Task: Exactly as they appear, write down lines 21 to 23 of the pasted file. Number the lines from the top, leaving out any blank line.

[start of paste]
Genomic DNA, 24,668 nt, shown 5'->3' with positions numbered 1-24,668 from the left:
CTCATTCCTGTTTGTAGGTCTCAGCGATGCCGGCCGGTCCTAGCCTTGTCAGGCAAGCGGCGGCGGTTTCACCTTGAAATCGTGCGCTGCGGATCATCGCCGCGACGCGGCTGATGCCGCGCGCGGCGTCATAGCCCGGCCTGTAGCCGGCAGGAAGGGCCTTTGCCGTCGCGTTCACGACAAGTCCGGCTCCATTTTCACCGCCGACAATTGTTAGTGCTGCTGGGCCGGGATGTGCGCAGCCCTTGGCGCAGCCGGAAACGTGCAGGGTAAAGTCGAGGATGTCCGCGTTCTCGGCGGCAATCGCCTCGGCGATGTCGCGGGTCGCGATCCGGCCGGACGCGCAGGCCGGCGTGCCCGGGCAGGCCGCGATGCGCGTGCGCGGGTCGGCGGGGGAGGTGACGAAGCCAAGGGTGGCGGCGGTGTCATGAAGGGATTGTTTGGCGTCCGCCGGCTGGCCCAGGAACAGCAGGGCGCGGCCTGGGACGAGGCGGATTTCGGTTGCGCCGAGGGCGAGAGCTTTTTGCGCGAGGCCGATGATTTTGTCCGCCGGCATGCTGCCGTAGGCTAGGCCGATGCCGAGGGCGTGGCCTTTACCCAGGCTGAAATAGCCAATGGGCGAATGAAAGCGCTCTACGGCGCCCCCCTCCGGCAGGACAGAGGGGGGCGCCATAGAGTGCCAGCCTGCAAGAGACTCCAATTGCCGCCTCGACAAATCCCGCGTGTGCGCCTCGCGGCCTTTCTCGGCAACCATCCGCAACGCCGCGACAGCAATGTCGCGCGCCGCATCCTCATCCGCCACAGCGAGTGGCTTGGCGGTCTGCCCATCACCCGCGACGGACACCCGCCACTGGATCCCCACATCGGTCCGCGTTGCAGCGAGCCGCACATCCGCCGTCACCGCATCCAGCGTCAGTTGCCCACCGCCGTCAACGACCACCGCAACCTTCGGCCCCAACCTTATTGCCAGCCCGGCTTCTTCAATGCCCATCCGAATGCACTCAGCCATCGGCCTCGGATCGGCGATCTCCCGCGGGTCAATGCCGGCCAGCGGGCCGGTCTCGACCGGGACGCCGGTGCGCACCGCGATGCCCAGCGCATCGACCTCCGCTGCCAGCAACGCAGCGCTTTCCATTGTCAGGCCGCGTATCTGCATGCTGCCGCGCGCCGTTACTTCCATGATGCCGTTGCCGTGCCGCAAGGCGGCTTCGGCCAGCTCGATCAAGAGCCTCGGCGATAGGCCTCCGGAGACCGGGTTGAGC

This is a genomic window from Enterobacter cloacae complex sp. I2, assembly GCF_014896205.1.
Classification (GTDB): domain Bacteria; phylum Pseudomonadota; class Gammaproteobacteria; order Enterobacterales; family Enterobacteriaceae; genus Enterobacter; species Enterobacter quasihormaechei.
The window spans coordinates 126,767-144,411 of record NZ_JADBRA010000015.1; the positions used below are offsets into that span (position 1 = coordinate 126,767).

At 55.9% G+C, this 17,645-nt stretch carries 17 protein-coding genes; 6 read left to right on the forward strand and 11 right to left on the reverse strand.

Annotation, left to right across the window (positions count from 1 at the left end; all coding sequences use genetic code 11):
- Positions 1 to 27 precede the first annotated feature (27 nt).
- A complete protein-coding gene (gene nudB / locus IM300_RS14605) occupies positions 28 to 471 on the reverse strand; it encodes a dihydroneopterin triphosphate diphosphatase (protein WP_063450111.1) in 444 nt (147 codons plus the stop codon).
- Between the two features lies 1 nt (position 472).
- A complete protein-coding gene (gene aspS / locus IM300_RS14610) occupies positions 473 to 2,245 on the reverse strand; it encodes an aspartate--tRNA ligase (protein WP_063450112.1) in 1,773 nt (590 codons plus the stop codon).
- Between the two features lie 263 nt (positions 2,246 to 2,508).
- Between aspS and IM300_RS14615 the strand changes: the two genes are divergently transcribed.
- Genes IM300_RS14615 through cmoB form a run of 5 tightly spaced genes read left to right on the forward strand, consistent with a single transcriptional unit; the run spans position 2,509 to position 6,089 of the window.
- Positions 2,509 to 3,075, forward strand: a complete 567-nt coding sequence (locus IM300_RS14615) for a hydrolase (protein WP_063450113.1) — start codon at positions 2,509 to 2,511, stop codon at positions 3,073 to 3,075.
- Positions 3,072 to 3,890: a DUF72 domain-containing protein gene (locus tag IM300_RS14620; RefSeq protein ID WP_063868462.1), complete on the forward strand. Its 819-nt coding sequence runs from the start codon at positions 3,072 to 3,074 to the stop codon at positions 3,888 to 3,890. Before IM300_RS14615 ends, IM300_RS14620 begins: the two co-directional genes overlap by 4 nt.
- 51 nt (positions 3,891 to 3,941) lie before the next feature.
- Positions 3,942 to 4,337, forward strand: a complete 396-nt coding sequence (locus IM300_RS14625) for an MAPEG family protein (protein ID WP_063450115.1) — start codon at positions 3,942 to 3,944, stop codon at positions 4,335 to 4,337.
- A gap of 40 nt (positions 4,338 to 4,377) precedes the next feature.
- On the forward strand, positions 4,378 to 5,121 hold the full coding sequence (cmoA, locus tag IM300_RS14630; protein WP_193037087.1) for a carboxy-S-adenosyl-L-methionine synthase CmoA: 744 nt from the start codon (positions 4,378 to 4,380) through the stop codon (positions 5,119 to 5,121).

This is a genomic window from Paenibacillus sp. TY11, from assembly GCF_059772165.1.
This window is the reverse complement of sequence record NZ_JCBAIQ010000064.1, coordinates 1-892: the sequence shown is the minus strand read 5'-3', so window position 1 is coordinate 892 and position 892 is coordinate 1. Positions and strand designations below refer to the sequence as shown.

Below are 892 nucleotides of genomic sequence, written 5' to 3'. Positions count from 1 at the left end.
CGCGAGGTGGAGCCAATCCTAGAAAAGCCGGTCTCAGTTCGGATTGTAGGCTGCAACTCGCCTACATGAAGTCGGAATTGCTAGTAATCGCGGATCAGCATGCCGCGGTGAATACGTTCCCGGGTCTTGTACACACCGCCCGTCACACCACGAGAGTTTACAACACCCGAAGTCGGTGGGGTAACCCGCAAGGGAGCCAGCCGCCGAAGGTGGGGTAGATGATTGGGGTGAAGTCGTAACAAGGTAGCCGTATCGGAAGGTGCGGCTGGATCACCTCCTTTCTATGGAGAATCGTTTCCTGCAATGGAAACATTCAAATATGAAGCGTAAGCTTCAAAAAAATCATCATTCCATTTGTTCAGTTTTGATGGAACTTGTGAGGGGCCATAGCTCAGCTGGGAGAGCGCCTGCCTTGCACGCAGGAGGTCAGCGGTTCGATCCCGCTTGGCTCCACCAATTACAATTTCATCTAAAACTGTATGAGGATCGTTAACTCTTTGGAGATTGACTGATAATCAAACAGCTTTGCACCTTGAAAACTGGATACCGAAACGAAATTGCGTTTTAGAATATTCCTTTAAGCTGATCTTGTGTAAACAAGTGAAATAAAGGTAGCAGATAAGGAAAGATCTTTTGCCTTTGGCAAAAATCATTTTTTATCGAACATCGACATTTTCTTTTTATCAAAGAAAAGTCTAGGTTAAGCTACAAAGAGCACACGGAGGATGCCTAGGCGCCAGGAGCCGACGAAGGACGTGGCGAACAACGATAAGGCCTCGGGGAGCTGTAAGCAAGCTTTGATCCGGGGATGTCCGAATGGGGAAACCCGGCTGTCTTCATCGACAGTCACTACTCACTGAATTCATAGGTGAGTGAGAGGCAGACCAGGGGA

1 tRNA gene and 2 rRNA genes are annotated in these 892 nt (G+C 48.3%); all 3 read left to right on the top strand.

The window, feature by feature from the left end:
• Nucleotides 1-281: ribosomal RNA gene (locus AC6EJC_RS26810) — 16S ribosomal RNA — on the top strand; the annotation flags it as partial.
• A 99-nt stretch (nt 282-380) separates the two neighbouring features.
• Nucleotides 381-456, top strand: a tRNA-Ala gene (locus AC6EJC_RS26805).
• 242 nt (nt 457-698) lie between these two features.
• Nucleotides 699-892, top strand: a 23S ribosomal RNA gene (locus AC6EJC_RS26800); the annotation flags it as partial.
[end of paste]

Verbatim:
This is a genomic window from Paenibacillus sp. TY11, from assembly GCF_059772165.1.
This window is the reverse complement of sequence record NZ_JCBAIQ010000064.1, coordinates 1-892: the sequence shown is the minus strand read 5'-3', so window position 1 is coordinate 892 and position 892 is coordinate 1. Positions and strand designations below refer to the sequence as shown.

Below are 892 nucleotides of genomic sequence, written 5' to 3'. Positions count from 1 at the left end.